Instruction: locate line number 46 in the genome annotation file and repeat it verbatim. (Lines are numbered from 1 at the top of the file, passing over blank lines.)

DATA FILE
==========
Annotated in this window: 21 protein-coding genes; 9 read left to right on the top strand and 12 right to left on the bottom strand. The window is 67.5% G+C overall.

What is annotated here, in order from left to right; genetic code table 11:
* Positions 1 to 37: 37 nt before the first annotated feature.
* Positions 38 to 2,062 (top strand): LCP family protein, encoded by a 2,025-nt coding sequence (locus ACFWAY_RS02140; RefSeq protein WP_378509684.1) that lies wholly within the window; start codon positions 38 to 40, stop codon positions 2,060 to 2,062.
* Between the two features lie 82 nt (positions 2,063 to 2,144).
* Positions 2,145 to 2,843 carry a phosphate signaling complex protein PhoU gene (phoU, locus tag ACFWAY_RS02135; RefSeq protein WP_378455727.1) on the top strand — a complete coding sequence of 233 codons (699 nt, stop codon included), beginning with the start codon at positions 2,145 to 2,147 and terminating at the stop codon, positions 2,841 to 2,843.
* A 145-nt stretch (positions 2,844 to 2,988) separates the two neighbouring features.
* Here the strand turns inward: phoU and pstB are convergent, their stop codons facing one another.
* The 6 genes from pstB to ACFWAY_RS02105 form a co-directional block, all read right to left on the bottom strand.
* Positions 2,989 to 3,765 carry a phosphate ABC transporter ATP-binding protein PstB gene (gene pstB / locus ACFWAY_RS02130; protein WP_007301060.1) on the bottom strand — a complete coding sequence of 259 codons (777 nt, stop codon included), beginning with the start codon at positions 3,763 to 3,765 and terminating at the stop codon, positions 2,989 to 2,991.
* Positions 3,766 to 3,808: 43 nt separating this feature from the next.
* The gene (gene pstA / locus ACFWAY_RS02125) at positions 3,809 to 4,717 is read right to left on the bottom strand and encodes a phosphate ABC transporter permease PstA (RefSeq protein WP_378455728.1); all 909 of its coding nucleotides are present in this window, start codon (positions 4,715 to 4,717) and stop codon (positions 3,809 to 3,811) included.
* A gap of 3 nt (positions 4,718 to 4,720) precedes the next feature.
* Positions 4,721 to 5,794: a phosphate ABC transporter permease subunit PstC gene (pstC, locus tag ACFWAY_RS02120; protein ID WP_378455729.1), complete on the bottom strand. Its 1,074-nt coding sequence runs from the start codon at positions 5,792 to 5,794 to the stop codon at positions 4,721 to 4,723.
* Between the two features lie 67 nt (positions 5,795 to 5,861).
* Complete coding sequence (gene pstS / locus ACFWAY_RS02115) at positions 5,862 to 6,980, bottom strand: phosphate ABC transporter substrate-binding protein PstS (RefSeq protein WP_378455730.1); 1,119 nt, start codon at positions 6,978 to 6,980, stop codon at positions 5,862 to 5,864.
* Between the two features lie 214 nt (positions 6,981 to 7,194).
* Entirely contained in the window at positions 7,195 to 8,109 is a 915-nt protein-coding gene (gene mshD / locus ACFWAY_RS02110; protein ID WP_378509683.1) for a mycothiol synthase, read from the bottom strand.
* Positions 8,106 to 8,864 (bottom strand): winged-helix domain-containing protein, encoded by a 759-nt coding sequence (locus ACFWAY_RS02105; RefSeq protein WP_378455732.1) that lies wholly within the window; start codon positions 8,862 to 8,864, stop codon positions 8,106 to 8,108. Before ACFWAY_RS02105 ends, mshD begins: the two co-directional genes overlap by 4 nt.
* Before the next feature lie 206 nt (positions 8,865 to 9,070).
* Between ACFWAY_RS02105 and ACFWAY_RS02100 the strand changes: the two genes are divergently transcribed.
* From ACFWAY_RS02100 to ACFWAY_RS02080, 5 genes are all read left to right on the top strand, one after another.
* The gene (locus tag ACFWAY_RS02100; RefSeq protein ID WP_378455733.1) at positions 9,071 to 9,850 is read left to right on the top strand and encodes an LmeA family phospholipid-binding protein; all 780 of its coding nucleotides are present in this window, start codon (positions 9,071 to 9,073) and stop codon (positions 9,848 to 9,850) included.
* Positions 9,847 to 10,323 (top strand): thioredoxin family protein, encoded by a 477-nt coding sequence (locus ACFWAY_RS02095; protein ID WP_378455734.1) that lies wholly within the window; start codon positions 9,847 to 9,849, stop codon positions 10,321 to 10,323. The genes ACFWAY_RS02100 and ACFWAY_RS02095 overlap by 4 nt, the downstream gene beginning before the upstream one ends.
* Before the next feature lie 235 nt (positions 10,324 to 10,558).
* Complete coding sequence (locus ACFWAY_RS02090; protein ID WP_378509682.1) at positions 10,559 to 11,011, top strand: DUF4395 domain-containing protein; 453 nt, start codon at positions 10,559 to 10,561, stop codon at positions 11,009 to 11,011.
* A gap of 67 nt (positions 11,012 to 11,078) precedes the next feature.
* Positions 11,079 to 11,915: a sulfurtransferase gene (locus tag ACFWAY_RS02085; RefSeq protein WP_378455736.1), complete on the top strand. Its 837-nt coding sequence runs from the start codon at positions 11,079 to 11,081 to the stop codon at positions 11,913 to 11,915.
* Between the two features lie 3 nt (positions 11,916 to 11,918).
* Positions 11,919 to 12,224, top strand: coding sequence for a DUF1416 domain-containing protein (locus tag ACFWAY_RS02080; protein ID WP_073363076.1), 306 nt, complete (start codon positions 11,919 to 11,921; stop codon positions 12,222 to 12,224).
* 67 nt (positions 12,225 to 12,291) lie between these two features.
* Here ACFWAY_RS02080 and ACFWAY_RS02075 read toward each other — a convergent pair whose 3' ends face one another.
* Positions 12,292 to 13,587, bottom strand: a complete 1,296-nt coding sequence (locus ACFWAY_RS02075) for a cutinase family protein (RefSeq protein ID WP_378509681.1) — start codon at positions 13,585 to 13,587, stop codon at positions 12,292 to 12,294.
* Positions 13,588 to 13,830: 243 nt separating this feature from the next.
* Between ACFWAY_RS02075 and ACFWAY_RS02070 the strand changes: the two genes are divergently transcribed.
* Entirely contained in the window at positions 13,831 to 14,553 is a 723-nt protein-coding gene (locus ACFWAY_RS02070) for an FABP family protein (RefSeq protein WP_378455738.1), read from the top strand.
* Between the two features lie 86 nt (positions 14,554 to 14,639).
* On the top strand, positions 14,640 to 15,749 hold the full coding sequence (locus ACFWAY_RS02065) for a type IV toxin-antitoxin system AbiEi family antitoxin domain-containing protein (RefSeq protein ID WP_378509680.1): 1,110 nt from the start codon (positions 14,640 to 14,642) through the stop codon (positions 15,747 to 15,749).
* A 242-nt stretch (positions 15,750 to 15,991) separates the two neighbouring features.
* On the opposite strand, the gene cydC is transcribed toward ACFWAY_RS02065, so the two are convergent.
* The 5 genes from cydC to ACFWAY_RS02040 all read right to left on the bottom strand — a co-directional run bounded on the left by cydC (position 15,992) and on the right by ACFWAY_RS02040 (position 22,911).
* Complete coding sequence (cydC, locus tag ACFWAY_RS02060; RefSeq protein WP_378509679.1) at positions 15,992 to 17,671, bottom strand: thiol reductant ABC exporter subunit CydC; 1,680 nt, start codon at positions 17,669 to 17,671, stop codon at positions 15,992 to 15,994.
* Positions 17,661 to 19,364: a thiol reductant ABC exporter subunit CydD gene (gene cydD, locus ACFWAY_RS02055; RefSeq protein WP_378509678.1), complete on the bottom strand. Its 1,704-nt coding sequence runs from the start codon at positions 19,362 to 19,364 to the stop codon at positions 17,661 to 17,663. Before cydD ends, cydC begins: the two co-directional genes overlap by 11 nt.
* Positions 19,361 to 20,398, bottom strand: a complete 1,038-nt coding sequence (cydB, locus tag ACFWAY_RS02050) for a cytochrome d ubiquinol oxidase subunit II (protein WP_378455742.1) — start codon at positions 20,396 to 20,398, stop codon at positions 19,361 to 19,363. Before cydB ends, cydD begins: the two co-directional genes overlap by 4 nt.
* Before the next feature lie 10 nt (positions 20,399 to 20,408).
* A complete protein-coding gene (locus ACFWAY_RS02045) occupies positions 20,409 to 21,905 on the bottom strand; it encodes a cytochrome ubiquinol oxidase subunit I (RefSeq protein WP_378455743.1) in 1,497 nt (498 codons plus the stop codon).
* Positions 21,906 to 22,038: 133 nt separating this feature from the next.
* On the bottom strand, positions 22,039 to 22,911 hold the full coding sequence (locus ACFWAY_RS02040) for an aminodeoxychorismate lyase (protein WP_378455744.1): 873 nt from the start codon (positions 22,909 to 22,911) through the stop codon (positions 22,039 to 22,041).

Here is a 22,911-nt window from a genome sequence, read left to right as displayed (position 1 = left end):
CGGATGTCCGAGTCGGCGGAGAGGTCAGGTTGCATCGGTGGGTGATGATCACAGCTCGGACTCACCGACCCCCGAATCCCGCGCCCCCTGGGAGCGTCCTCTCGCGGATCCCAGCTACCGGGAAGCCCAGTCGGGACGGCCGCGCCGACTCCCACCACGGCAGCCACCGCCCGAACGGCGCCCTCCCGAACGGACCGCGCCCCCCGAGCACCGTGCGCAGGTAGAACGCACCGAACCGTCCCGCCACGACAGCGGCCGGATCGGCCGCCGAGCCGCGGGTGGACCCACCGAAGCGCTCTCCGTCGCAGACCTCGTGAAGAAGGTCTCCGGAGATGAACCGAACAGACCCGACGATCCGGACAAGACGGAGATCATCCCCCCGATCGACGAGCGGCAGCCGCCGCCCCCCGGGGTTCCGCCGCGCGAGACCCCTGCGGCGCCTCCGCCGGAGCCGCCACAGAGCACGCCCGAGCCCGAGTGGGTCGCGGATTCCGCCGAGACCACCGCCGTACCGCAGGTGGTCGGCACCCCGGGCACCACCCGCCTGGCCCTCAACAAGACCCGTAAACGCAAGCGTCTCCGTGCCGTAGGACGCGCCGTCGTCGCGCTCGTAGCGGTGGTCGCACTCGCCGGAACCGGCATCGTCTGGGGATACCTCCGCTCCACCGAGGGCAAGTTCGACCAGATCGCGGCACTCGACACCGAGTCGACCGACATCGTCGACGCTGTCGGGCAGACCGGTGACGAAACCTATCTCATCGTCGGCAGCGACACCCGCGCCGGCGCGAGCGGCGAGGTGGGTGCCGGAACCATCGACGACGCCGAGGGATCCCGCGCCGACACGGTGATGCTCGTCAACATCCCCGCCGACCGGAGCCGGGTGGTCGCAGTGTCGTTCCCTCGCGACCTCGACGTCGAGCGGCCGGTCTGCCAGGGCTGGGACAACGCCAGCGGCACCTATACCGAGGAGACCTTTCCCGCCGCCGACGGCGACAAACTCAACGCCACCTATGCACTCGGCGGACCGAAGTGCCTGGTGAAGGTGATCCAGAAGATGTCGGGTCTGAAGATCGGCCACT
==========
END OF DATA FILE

* A complete protein-coding gene (locus ACFWAY_RS02045) occupies positions 20,409 to 21,905 on the bottom strand; it encodes a cytochrome ubiquinol oxidase subunit I (RefSeq protein WP_378455743.1) in 1,497 nt (498 codons plus the stop codon).